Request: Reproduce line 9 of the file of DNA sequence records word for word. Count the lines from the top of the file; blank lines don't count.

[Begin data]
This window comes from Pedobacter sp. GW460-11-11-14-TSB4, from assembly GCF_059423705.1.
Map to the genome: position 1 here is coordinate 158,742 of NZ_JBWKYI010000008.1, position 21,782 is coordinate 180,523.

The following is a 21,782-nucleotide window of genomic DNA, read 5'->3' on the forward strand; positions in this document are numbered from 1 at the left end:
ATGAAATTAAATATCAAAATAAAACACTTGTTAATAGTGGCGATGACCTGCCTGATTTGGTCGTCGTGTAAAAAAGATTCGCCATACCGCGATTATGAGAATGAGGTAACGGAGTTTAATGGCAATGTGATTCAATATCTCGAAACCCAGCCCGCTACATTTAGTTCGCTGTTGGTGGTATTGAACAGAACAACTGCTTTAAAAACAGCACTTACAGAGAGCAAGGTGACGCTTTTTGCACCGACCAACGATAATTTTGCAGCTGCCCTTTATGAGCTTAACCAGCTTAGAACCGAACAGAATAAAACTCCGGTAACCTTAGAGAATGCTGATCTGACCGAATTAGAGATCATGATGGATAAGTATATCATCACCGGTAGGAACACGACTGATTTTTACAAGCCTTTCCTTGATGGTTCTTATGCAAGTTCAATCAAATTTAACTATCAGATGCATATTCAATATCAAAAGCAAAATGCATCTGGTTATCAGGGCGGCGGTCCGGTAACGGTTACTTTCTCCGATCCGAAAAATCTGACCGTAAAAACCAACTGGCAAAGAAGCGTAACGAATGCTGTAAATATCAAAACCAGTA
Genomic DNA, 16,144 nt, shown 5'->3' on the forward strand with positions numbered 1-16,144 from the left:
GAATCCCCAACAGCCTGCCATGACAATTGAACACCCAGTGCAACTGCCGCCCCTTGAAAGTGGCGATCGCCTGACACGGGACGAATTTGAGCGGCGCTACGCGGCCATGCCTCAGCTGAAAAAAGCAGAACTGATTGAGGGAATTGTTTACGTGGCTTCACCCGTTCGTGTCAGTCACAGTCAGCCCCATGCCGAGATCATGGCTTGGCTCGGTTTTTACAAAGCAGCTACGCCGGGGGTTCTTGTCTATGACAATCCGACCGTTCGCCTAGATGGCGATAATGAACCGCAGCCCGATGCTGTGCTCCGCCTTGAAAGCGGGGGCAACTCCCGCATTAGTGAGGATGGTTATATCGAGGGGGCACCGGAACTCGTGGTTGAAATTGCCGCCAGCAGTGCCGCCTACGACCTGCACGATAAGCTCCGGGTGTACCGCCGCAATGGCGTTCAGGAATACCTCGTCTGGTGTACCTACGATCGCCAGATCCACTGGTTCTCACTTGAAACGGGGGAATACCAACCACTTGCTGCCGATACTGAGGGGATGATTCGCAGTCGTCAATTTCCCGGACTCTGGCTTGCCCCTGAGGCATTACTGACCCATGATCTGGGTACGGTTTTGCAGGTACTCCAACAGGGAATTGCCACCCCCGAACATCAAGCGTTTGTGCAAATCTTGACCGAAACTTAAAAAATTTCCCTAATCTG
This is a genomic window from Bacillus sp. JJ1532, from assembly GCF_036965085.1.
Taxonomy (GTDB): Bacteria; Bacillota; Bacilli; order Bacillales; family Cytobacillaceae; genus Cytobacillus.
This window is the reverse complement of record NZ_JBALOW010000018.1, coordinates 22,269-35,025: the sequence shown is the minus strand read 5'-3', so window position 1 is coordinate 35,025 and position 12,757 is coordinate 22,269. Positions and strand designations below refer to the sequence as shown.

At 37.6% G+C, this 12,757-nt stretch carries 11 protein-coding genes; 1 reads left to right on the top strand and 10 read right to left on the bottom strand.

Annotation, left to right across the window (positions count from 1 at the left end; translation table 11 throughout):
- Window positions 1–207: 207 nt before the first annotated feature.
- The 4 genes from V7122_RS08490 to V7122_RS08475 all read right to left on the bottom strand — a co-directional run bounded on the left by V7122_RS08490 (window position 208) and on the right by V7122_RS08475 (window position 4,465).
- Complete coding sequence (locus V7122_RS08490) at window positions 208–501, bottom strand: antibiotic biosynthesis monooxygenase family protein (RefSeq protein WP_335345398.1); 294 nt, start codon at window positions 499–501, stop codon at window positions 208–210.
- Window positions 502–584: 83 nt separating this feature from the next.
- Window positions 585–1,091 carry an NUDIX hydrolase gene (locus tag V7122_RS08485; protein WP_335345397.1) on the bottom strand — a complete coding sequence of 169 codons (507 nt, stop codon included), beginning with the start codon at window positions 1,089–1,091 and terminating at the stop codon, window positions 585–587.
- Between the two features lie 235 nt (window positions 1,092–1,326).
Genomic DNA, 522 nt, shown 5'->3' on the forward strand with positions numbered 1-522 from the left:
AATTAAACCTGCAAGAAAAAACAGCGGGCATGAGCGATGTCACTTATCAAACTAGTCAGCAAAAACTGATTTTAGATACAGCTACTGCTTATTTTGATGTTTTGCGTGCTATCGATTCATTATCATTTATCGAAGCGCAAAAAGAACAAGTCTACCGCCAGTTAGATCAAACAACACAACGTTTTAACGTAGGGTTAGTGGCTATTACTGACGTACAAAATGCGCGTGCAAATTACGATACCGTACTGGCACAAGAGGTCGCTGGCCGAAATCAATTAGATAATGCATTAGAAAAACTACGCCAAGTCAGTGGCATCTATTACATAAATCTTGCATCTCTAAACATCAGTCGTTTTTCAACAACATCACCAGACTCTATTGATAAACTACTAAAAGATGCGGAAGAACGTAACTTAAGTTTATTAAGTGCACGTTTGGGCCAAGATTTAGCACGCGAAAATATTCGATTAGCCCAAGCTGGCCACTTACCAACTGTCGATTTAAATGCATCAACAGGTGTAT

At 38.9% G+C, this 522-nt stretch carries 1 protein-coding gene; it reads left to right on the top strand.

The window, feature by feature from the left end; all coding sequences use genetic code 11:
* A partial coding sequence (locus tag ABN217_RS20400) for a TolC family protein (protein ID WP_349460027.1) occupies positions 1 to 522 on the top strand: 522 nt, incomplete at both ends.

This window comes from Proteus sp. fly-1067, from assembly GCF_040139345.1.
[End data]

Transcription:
This window is the reverse complement of record NZ_JBALOW010000018.1, coordinates 22,269-35,025: the sequence shown is the minus strand read 5'-3', so window position 1 is coordinate 35,025 and position 12,757 is coordinate 22,269. Positions and strand designations below refer to the sequence as shown.